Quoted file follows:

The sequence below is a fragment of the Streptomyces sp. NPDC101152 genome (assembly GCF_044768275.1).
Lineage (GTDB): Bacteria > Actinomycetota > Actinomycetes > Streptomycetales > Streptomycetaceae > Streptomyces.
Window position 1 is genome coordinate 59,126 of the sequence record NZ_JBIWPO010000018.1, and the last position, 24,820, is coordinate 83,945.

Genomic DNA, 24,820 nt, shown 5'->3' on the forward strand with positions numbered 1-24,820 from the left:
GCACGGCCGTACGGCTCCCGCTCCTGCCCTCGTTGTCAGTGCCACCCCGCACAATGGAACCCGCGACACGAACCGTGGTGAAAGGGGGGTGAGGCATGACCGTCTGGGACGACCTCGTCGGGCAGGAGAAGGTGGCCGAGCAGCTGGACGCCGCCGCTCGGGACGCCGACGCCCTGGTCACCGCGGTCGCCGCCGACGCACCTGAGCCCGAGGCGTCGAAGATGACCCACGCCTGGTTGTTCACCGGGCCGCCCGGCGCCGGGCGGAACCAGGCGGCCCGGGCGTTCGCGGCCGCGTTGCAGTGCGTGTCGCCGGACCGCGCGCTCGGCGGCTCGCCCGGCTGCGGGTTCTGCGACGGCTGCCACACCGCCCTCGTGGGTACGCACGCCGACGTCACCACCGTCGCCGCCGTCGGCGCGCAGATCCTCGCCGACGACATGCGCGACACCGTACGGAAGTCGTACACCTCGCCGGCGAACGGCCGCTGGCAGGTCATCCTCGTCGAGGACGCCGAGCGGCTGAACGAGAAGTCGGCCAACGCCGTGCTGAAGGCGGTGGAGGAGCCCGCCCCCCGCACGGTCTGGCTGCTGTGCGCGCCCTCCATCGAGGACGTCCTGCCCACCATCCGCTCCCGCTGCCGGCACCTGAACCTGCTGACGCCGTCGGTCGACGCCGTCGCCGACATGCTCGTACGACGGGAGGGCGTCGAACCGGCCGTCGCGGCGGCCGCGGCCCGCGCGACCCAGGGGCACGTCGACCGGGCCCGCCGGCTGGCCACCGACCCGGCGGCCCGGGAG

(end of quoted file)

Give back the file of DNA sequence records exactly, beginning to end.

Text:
The sequence below is a fragment of the Streptomyces sp. NPDC101152 genome (assembly GCF_044768275.1).
Lineage (GTDB): Bacteria > Actinomycetota > Actinomycetes > Streptomycetales > Streptomycetaceae > Streptomyces.
Window position 1 is genome coordinate 59,126 of the sequence record NZ_JBIWPO010000018.1, and the last position, 24,820, is coordinate 83,945.

Genomic DNA, 24,820 nt, shown 5'->3' on the forward strand with positions numbered 1-24,820 from the left:
GCACGGCCGTACGGCTCCCGCTCCTGCCCTCGTTGTCAGTGCCACCCCGCACAATGGAACCCGCGACACGAACCGTGGTGAAAGGGGGGTGAGGCATGACCGTCTGGGACGACCTCGTCGGGCAGGAGAAGGTGGCCGAGCAGCTGGACGCCGCCGCTCGGGACGCCGACGCCCTGGTCACCGCGGTCGCCGCCGACGCACCTGAGCCCGAGGCGTCGAAGATGACCCACGCCTGGTTGTTCACCGGGCCGCCCGGCGCCGGGCGGAACCAGGCGGCCCGGGCGTTCGCGGCCGCGTTGCAGTGCGTGTCGCCGGACCGCGCGCTCGGCGGCTCGCCCGGCTGCGGGTTCTGCGACGGCTGCCACACCGCCCTCGTGGGTACGCACGCCGACGTCACCACCGTCGCCGCCGTCGGCGCGCAGATCCTCGCCGACGACATGCGCGACACCGTACGGAAGTCGTACACCTCGCCGGCGAACGGCCGCTGGCAGGTCATCCTCGTCGAGGACGCCGAGCGGCTGAACGAGAAGTCGGCCAACGCCGTGCTGAAGGCGGTGGAGGAGCCCGCCCCCCGCACGGTCTGGCTGCTGTGCGCGCCCTCCATCGAGGACGTCCTGCCCACCATCCGCTCCCGCTGCCGGCACCTGAACCTGCTGACGCCGTCGGTCGACGCCGTCGCCGACATGCTCGTACGACGGGAGGGCGTCGAACCGGCCGTCGCGGCGGCCGCGGCCCGCGCGACCCAGGGGCACGTCGACCGGGCCCGCCGGCTGGCCACCGACCCGGCGGCCCGGGAG